To appreciate how Cisco maintains such robust social-media relevance, Houston explains, “Cisco has a very proactive policy around social media and truly encourages our participation. Providing comprehensive guidelines and making best practices available to all employees helps to demystify social media. Without these types of policies in place and the open-minded points of view, our events would not be able to incorporate social media as much as we do today. We make concerted efforts to share our best practices, tools and learnings among our teams to help support social-media efforts. In fact, we just launched a centralized internal online community where we can post, share and interact with social-media practitioners across Cisco.”
Houston adds an essential, but often overlooked, factor when analyzing the key elements that should be incorporated into your formal strategy. “It’s really important to be as collaborative as possible. The more we share with others and help them to understand social media, the more successful our events will be in the future.”
One objective formal social-media strategies should aspire to include is the cultivation of an online community. This can be one of the most difficult missions to pull off, however. Ultra-qualified to speak to this challenge is David McKnight, CEO of Omnipress and founder of Engage365. Engage365 is a knowledge community owned by Omnipress, powered by Conference 2.0 and considered by savvy event professionals to be the premiere community for event-specific social media.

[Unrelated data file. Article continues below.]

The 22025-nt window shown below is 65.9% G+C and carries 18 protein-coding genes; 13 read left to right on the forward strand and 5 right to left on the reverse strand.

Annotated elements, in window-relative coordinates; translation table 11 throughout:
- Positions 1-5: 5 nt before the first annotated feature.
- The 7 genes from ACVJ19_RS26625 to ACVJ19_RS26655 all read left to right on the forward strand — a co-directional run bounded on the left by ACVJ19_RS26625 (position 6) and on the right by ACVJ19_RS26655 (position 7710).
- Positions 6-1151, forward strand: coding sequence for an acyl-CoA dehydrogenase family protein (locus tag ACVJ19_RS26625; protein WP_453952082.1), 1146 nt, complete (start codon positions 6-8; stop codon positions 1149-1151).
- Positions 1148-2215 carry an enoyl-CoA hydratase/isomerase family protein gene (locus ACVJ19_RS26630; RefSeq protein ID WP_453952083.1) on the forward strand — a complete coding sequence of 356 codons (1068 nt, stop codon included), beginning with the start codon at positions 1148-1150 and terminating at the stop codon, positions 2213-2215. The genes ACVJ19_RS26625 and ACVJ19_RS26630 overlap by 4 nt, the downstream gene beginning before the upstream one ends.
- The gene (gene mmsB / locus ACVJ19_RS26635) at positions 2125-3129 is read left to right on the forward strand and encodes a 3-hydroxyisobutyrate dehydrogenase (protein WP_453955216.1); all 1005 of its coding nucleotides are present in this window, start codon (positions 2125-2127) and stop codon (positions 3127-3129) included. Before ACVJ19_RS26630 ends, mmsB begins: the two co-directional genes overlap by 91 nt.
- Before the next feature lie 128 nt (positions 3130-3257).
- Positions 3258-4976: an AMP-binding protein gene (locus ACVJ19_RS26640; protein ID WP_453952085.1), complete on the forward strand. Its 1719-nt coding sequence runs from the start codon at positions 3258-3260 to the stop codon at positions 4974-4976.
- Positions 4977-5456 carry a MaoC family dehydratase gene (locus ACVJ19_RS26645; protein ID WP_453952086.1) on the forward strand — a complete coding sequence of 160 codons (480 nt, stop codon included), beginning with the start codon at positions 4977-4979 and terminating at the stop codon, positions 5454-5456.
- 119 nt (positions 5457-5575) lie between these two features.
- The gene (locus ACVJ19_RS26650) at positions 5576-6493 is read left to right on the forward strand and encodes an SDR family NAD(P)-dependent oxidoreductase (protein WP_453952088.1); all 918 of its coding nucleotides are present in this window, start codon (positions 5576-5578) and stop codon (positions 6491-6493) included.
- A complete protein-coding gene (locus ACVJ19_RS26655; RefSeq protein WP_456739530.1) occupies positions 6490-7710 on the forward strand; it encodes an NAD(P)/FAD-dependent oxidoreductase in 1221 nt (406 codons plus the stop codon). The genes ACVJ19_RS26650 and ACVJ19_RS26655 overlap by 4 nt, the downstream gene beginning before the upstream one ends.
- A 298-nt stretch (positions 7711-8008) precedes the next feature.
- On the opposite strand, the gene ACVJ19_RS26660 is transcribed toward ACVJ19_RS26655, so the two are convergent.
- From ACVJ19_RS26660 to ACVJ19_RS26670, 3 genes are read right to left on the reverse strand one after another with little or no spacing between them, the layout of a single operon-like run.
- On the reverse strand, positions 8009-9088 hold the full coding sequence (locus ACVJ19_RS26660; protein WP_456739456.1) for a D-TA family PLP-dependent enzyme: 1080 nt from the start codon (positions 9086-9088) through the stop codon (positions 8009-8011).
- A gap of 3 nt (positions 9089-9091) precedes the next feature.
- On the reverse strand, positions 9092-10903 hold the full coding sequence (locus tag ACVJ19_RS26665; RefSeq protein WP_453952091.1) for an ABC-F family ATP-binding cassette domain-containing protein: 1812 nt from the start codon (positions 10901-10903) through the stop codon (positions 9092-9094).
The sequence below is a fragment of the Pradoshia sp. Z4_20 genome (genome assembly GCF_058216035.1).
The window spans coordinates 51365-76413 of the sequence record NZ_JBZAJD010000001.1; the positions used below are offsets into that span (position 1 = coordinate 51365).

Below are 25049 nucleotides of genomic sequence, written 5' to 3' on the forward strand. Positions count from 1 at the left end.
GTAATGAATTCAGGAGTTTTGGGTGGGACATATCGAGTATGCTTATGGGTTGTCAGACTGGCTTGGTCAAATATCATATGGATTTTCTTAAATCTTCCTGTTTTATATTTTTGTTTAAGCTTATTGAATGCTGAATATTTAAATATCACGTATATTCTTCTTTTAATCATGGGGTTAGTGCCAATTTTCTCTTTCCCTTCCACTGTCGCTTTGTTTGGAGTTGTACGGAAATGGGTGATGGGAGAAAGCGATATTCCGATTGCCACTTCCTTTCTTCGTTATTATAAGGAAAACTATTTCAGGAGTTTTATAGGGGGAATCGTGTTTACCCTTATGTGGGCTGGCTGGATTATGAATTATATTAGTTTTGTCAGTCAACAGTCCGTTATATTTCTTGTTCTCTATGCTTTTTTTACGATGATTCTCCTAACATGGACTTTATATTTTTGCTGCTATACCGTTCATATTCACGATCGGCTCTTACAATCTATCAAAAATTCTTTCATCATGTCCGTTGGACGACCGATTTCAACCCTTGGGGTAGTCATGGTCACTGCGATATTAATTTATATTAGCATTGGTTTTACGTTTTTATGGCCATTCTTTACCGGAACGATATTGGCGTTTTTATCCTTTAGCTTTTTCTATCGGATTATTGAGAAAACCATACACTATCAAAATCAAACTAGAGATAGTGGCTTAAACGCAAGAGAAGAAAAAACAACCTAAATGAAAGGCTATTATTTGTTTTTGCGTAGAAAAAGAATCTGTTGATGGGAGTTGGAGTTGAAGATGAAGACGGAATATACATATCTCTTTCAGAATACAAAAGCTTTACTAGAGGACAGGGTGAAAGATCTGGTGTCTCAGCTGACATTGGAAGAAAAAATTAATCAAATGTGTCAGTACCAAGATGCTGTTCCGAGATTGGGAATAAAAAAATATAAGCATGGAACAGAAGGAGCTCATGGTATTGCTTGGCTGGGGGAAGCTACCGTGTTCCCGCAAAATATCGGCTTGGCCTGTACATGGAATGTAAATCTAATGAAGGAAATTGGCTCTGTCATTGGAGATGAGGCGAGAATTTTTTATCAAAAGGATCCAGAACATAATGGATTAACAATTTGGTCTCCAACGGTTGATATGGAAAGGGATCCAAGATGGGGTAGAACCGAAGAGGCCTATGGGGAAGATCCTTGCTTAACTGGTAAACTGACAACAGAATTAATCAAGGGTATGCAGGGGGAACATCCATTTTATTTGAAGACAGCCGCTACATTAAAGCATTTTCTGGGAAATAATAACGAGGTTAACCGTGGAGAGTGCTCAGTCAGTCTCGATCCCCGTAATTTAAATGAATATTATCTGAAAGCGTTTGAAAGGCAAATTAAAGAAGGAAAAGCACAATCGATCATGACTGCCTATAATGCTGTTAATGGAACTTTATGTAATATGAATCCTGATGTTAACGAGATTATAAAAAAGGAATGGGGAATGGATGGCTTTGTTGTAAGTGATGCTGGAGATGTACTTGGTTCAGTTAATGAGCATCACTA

McKnight says that the decision to build, or the ability to build, an event community—or any community—depends on three things:
- Reason: a clear definable reason to bring people and ideas together.
- The participants: a group of people, who are usually dispersed over a large area and who value networking and the sharing of information.
- Content: something to share, talk about and create–lots of it (usually by the participants)–but organized and findable/searchable.
Equally vital is the distinction between public versus private community. McKnight explains that planners can accomplish either using a free platform like Facebook or LinkedIn, and for many groups that is the right choice; however, for a private community, you need to value:
- Branding: It’s important your community has the look and feel you need.
- Content: If your community is a learning community, then you may need ways to collect, organize and share content.
- ROI: This is necessary if you place value on tracking and measuring success.